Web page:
Bay leaves hail from the Mediterranean in and around Turkey. They’re members of the Bay leaveslaurel family, the leaves used to make wreaths for Olympic champions in the days before gold medals.  In the Middle Ages bay leaves were popular insecticides and medicine, their lauric acid is a good fix for keeping moths out of your dry goods.  My mom taught me to place 3 or 4 leaves in my flour to keep pests at bay.  Pun totally intended…

Bay leaves have a gentle flavor which pairs easily with roasted meats as well as soups, stews, stocks and sauces.  They were used heavily in Medieval and Renaissance kitchens and their incorporation into today’s cuisine has not ceased.

bay leaves on mesh trayI was grateful to get my hands on freshly picked bay leaves last summer.  Family visiting from California picked a huge batch of leaves for my Aunt Maggie who was kind enough to split her gift with me.  My “family full of foodies” knows the benefit of having this fresh beauty on hand so parting with half her gift was an act of foodie love!!!    And you know me, I was excited to get them home and dehydrate them for long-term storage.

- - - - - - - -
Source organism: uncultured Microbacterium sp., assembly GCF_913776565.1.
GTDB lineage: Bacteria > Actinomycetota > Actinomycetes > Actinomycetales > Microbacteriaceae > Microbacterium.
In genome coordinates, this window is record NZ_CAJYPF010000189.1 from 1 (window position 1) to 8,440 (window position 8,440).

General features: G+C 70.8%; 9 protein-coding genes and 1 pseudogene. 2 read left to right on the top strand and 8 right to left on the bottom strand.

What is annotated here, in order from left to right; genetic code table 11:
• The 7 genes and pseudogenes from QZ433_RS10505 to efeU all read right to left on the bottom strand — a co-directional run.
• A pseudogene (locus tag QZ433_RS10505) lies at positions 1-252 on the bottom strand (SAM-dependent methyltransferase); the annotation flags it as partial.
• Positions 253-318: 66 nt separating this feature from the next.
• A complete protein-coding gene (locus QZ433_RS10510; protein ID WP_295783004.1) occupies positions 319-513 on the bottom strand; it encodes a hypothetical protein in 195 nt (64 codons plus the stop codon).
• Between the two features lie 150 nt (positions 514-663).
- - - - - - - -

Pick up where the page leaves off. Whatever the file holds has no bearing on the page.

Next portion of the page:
Fresh bay leaves can be found with other fresh herbs in some grocery stores or you can grow your own bay laurel tree indoors!  Well my local grocer didn’t have any fresh so I turned to the internet.  I found a 5” tree for under $5 and decided to try my hand at growing it indoors.  So far so good – however, it is slow growing so it will be a while before I can pick any leaves to use or preserve.  In the meantime, I have two full pint jars stuffed with dehydrated leaves I often use when canning chicken soup and beef stew.  Here is all you need to do to have your own supply of dried bay leaves on hand…

Place bay leaves on mesh drying trays, stem side facing the center of the dehydrator so the air current dries the thickest part of the leaf first.  Dry leaves at 110 degrees for 5 to 7 hours.  Leaves are done when they are crisp and break easily when bent.  Store your dehydrated bay leaves whole to preserve the best flavor.  Leaves can be used whole when cooking and canning or you may crush them when making spice bags.

The Canning Diva


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